Thomas Concannon

Thomas Concannon

Senior Policy Researcher, RAND Corporation
Assistant Professor of Medicine, Clinical and Translational Science Institute, Tufts University School of Medicine

Dissertation Title:  "Cost and Outcomes Analysis of Emergency Transport, Inter-Hospital Transfer and Hospital Expansion Policies in Cardiac Care"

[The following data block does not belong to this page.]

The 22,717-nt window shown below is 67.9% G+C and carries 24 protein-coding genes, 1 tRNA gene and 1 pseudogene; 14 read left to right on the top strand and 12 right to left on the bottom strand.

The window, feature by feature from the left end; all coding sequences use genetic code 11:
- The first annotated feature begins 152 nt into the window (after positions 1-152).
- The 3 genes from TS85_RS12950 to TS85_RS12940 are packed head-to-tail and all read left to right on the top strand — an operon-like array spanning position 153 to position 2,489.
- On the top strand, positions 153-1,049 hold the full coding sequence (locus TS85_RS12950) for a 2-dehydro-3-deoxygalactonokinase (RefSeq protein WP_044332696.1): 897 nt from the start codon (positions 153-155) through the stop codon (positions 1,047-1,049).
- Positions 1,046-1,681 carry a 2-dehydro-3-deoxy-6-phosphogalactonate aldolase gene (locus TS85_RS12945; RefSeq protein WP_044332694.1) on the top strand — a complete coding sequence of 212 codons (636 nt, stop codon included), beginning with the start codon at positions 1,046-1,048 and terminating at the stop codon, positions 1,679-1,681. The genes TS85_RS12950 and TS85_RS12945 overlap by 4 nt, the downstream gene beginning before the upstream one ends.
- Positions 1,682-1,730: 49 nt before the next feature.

Primary percutaneous coronary intervention (PCI) yields better clinical outcomes than thrombolytic therapy (TT) in the treatment of ST-segment elevation myocardial infarction (STEMI). TT is still widely used because most U.S. hospitals are not equipped to perform PCI. The first of three studies in this dissertation examines the impact on patient mortality and hospital volumes of Emergency Medical Services (EMS) strategies to increase delivery of patients with STEMI to PCI-capable hospitals. A second study investigates the clinical benefits and costs of hospital-based strategies to increase PCI capacity. A third study explores the association between the race, ethnicity and neighborhood of patients with STEMI and delay in EMS care. All three studies were based on a detailed geospatial model of Dallas County Texas EMS and hospital systems. Studies one and two drew patients from the Atlantic Cardiovascular Patient Outcomes Research Team (C-PORT) trial into a series of Monte-Carlo micro-simulations that tested EMS and hospital strategies for increasing the availability of PCI. Both studies employed a recently developed and validated predictive model to estimate the probability of 30-day mortality with PCI and with TT after STEMI. In the third study, we used 2004 administrative data from ten Dallas area municipal EMS systems to examine the relationship of patient race and neighborhood to time in EMS care. In the first two studies, we found that nearly all of the potential mortality benefit of PCI can be realized with policies that target the procedure to high-risk and high benefit patients. Policies that seek to make the procedure universally available confer little additional benefit at substantially higher costs and potentially adverse effects on EMS and hospital systems. In the third study, we found a statistically significant but not clinically meaningful difference in time to treatment among Asian Pacific Islanders in EMS care, compared to whites. This study did, however, demonstrate an unexpected and potentially harmful delay in EMS care among women compared to men. Efforts to expand the availability of PCI should be targeted to patients who can benefit most from the procedure. Calls for universal availability of PCI have become common in the cardiac care literature, and the case for this position is generally based on average patient outcomes as reported in clinical trials. This approach to PCI expansion masks important heterogeneity in the outcomes and experiences of patients with STEMI. Policy development that takes this heterogeneity in account can capture most of the benefits of universal PCI while minimizing adverse effects on costs and systems of care.

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